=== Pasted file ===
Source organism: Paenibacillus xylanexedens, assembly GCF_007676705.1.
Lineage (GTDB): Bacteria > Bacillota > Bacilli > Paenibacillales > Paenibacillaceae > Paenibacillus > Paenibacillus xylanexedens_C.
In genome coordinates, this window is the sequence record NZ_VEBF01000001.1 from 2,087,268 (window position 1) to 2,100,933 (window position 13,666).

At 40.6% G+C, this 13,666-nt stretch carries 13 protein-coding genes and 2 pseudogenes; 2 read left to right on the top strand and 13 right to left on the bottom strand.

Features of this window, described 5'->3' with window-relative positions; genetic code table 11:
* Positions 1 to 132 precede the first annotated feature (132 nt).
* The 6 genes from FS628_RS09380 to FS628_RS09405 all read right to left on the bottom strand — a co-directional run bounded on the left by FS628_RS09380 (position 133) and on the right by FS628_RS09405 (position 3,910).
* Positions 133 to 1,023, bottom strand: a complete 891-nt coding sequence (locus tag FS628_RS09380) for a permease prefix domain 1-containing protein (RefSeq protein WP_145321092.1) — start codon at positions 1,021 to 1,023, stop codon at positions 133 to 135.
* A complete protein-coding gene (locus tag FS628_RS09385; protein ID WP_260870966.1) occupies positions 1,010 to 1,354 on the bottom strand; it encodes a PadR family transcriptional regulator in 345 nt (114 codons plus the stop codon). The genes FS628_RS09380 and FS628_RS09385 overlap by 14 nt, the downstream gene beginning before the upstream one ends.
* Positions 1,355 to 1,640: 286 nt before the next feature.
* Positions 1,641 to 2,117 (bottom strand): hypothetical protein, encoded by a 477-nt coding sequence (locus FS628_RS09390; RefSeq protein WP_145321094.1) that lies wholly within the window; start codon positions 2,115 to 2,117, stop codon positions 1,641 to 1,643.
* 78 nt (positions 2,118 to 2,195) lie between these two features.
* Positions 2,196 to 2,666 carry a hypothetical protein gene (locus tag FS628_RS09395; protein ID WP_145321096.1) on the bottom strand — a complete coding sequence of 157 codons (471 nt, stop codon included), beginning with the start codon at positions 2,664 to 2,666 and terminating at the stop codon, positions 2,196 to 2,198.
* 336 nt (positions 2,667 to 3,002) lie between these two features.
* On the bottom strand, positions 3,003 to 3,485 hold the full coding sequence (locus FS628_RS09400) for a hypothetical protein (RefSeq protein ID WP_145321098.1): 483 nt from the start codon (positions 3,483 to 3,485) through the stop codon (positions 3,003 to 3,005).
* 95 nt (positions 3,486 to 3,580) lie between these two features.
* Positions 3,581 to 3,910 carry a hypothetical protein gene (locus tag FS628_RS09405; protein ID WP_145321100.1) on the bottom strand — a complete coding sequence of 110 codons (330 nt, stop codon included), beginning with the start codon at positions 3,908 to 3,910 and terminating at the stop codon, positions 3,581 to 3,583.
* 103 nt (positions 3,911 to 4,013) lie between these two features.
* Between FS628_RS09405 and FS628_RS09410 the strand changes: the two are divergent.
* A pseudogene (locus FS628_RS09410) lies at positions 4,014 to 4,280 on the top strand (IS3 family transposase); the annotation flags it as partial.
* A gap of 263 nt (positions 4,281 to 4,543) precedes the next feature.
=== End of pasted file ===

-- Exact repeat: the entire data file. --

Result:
Source organism: Paenibacillus xylanexedens, assembly GCF_007676705.1.
Lineage (GTDB): Bacteria > Bacillota > Bacilli > Paenibacillales > Paenibacillaceae > Paenibacillus > Paenibacillus xylanexedens_C.
In genome coordinates, this window is the sequence record NZ_VEBF01000001.1 from 2,087,268 (window position 1) to 2,100,933 (window position 13,666).

At 40.6% G+C, this 13,666-nt stretch carries 13 protein-coding genes and 2 pseudogenes; 2 read left to right on the top strand and 13 right to left on the bottom strand.

Features of this window, described 5'->3' with window-relative positions; genetic code table 11:
* Positions 1 to 132 precede the first annotated feature (132 nt).
* The 6 genes from FS628_RS09380 to FS628_RS09405 all read right to left on the bottom strand — a co-directional run bounded on the left by FS628_RS09380 (position 133) and on the right by FS628_RS09405 (position 3,910).
* Positions 133 to 1,023, bottom strand: a complete 891-nt coding sequence (locus tag FS628_RS09380) for a permease prefix domain 1-containing protein (RefSeq protein WP_145321092.1) — start codon at positions 1,021 to 1,023, stop codon at positions 133 to 135.
* A complete protein-coding gene (locus tag FS628_RS09385; protein ID WP_260870966.1) occupies positions 1,010 to 1,354 on the bottom strand; it encodes a PadR family transcriptional regulator in 345 nt (114 codons plus the stop codon). The genes FS628_RS09380 and FS628_RS09385 overlap by 14 nt, the downstream gene beginning before the upstream one ends.
* Positions 1,355 to 1,640: 286 nt before the next feature.
* Positions 1,641 to 2,117 (bottom strand): hypothetical protein, encoded by a 477-nt coding sequence (locus FS628_RS09390; RefSeq protein WP_145321094.1) that lies wholly within the window; start codon positions 2,115 to 2,117, stop codon positions 1,641 to 1,643.
* 78 nt (positions 2,118 to 2,195) lie between these two features.
* Positions 2,196 to 2,666 carry a hypothetical protein gene (locus tag FS628_RS09395; protein ID WP_145321096.1) on the bottom strand — a complete coding sequence of 157 codons (471 nt, stop codon included), beginning with the start codon at positions 2,664 to 2,666 and terminating at the stop codon, positions 2,196 to 2,198.
* 336 nt (positions 2,667 to 3,002) lie between these two features.
* On the bottom strand, positions 3,003 to 3,485 hold the full coding sequence (locus FS628_RS09400) for a hypothetical protein (RefSeq protein ID WP_145321098.1): 483 nt from the start codon (positions 3,483 to 3,485) through the stop codon (positions 3,003 to 3,005).
* 95 nt (positions 3,486 to 3,580) lie between these two features.
* Positions 3,581 to 3,910 carry a hypothetical protein gene (locus tag FS628_RS09405; protein ID WP_145321100.1) on the bottom strand — a complete coding sequence of 110 codons (330 nt, stop codon included), beginning with the start codon at positions 3,908 to 3,910 and terminating at the stop codon, positions 3,581 to 3,583.
* 103 nt (positions 3,911 to 4,013) lie between these two features.
* Between FS628_RS09405 and FS628_RS09410 the strand changes: the two are divergent.
* A pseudogene (locus FS628_RS09410) lies at positions 4,014 to 4,280 on the top strand (IS3 family transposase); the annotation flags it as partial.
* A gap of 263 nt (positions 4,281 to 4,543) precedes the next feature.